My long-time membership to the Community Boat Project has lead me in many ways to doubt my intuition. It works like this: I’m presented with a task. I think about it a little and come up with what I’m sure is a foolproof and efficient plan. I begin to execute the plan. Invariably, at this point, some other volunteer will wonder by, and show me some incredible simple trick to increase my comfort, ease, and efficiency.
When I first came to the Community Boat Project, I was embarrassed to see almost all of my foolproof plans shatter. Now, I have become a little more humble. I have come to expect tricks. I almost rely on them. My ability to come up with my own tricks has grown, too.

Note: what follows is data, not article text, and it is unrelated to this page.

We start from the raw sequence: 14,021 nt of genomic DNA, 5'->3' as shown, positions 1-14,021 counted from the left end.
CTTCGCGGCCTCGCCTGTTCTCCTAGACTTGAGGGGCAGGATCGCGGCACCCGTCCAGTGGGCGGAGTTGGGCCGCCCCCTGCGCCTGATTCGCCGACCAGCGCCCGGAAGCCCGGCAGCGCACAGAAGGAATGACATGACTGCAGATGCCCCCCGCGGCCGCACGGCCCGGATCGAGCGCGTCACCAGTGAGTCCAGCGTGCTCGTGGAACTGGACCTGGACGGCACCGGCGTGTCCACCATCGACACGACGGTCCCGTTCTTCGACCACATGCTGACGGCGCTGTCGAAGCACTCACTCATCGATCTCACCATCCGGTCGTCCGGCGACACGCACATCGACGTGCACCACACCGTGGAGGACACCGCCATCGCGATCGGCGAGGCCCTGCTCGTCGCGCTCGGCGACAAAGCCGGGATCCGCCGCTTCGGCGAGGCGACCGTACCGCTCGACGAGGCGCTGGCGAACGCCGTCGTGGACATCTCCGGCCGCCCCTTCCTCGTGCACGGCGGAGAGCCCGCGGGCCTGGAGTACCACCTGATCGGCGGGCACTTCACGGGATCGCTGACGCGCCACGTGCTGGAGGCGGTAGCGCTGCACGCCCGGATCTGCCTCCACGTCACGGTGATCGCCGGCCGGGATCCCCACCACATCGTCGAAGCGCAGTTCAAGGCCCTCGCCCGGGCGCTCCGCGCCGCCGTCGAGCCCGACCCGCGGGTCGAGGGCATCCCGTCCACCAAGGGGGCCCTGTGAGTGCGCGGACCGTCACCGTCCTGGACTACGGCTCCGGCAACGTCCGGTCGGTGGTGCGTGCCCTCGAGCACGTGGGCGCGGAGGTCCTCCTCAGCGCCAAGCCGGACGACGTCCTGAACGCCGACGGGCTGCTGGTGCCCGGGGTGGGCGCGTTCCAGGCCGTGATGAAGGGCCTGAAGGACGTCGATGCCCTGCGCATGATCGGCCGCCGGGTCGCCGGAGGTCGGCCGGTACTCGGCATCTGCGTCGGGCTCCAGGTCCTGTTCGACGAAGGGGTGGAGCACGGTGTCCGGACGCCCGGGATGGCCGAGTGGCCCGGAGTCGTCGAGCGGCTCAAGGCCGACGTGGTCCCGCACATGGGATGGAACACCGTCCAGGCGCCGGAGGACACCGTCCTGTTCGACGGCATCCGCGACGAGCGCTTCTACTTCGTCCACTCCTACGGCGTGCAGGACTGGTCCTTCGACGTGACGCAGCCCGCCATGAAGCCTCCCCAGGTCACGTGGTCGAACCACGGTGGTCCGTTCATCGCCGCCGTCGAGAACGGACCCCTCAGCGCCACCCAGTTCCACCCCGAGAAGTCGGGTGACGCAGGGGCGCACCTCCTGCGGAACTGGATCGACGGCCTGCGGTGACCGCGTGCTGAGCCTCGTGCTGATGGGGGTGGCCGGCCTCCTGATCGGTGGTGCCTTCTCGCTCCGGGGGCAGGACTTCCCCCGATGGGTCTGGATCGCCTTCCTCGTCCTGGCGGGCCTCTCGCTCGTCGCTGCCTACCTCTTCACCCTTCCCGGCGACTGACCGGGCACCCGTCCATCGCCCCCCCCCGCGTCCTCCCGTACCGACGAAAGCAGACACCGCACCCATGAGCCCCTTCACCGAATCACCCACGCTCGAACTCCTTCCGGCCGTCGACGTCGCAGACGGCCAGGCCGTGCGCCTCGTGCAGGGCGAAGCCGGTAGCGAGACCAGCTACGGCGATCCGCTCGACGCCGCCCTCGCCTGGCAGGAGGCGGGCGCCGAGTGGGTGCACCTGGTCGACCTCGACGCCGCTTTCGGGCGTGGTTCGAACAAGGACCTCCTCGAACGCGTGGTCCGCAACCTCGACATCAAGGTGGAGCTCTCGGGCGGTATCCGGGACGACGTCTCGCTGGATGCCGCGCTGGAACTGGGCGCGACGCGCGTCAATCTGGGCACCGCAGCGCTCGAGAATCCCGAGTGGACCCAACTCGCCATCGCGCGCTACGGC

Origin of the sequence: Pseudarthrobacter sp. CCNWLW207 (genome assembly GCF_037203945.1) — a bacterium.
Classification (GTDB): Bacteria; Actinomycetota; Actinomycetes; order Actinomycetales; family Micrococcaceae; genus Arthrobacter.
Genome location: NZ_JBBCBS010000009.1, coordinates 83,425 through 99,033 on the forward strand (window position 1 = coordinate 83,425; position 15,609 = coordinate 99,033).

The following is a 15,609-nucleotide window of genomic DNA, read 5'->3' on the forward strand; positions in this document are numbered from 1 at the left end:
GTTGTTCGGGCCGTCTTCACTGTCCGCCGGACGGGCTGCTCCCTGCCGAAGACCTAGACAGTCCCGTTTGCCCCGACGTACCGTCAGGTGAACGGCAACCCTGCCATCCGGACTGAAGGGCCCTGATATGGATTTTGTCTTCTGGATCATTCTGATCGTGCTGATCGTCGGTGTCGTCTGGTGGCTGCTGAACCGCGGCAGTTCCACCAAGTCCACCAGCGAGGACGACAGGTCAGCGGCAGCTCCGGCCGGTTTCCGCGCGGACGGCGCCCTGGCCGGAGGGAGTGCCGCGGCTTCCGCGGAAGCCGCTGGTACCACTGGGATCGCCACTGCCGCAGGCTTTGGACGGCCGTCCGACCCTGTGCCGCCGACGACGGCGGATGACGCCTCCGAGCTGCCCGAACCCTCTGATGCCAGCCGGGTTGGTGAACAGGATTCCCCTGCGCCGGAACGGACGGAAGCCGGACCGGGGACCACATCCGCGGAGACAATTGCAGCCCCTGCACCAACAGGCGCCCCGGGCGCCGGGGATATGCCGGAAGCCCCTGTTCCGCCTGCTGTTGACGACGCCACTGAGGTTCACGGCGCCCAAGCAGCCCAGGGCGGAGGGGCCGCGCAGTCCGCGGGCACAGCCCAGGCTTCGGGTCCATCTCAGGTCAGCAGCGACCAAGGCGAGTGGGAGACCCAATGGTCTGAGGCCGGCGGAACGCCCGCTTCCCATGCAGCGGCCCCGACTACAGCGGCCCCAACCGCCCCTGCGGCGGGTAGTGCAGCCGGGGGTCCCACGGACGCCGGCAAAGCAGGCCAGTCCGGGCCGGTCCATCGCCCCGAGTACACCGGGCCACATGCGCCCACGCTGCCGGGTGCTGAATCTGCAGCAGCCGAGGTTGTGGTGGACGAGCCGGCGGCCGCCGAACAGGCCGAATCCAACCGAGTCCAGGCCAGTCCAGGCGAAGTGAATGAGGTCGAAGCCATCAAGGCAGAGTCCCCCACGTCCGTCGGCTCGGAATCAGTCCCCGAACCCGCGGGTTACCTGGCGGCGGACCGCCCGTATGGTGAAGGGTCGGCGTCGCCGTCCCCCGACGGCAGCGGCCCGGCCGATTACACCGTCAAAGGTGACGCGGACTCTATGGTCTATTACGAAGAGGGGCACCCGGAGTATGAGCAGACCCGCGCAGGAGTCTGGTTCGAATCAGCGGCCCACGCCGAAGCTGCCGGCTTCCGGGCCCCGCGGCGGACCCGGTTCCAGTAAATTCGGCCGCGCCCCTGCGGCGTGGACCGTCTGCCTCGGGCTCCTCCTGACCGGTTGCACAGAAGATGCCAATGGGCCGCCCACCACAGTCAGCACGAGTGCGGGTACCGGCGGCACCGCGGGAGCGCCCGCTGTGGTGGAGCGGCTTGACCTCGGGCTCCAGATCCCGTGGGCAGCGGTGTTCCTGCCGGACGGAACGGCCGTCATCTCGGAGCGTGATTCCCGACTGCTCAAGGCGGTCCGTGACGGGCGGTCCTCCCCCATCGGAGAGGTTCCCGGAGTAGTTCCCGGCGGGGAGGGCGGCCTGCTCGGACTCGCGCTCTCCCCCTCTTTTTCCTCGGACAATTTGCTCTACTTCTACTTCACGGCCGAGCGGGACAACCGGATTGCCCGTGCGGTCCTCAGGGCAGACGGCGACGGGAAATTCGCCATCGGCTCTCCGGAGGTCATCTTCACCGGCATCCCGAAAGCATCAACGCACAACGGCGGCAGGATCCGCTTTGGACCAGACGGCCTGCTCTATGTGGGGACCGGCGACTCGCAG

Never the less, the speed at which that hunk of glued up fir became a neat and discernible spar. Chris (who has sworn up and down he doesn’t know what he’s doing) rigged up some kind of super-sander rolling a belt of sand paper around an empty spool of rope, and attached an electric drill (corded) to the whole shebang for power. I’ve come to regard Chris as the meticulous master of tricks. It seems he is forever asking the question “Can I show you a trick?”
The answer is always yes.
I want to learn.